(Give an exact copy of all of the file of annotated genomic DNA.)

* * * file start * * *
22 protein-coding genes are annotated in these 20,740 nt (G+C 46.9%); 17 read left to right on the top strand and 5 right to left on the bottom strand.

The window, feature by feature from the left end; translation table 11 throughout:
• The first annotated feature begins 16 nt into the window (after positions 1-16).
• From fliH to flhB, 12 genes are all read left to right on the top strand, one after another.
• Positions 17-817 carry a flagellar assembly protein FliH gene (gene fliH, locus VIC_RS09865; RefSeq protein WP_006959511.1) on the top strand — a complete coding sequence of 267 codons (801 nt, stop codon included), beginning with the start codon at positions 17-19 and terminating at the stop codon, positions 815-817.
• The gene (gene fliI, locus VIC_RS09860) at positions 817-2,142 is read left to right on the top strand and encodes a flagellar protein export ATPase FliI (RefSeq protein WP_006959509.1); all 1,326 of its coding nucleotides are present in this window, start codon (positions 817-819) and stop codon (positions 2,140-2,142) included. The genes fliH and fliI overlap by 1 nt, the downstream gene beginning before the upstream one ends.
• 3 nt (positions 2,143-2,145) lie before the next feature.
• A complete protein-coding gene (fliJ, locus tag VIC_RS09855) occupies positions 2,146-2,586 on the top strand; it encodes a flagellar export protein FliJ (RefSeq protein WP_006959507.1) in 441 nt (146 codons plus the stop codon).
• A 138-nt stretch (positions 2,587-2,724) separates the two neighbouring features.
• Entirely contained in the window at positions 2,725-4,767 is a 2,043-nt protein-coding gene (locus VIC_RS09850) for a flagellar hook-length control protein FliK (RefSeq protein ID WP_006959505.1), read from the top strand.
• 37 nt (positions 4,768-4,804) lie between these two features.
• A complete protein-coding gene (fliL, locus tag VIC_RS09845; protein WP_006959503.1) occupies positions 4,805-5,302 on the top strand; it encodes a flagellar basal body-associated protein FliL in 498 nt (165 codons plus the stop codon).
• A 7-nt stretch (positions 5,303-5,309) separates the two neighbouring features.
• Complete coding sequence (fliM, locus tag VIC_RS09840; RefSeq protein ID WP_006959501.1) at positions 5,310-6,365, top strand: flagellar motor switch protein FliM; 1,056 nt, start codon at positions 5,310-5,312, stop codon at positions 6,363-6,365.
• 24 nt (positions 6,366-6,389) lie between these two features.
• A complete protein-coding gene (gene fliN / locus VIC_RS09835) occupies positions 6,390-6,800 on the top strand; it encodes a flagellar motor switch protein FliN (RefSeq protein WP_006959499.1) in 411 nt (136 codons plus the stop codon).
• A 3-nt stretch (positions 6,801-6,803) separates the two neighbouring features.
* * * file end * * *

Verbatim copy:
22 protein-coding genes are annotated in these 20,740 nt (G+C 46.9%); 17 read left to right on the top strand and 5 right to left on the bottom strand.

The window, feature by feature from the left end; translation table 11 throughout:
• The first annotated feature begins 16 nt into the window (after positions 1-16).
• From fliH to flhB, 12 genes are all read left to right on the top strand, one after another.
• Positions 17-817 carry a flagellar assembly protein FliH gene (gene fliH, locus VIC_RS09865; RefSeq protein WP_006959511.1) on the top strand — a complete coding sequence of 267 codons (801 nt, stop codon included), beginning with the start codon at positions 17-19 and terminating at the stop codon, positions 815-817.
• The gene (gene fliI, locus VIC_RS09860) at positions 817-2,142 is read left to right on the top strand and encodes a flagellar protein export ATPase FliI (RefSeq protein WP_006959509.1); all 1,326 of its coding nucleotides are present in this window, start codon (positions 817-819) and stop codon (positions 2,140-2,142) included. The genes fliH and fliI overlap by 1 nt, the downstream gene beginning before the upstream one ends.
• 3 nt (positions 2,143-2,145) lie before the next feature.
• A complete protein-coding gene (fliJ, locus tag VIC_RS09855) occupies positions 2,146-2,586 on the top strand; it encodes a flagellar export protein FliJ (RefSeq protein WP_006959507.1) in 441 nt (146 codons plus the stop codon).
• A 138-nt stretch (positions 2,587-2,724) separates the two neighbouring features.
• Entirely contained in the window at positions 2,725-4,767 is a 2,043-nt protein-coding gene (locus VIC_RS09850) for a flagellar hook-length control protein FliK (RefSeq protein ID WP_006959505.1), read from the top strand.
• 37 nt (positions 4,768-4,804) lie between these two features.
• A complete protein-coding gene (fliL, locus tag VIC_RS09845; protein WP_006959503.1) occupies positions 4,805-5,302 on the top strand; it encodes a flagellar basal body-associated protein FliL in 498 nt (165 codons plus the stop codon).
• A 7-nt stretch (positions 5,303-5,309) separates the two neighbouring features.
• Complete coding sequence (fliM, locus tag VIC_RS09840; RefSeq protein ID WP_006959501.1) at positions 5,310-6,365, top strand: flagellar motor switch protein FliM; 1,056 nt, start codon at positions 5,310-5,312, stop codon at positions 6,363-6,365.
• 24 nt (positions 6,366-6,389) lie between these two features.
• A complete protein-coding gene (gene fliN / locus VIC_RS09835) occupies positions 6,390-6,800 on the top strand; it encodes a flagellar motor switch protein FliN (RefSeq protein WP_006959499.1) in 411 nt (136 codons plus the stop codon).
• A 3-nt stretch (positions 6,801-6,803) separates the two neighbouring features.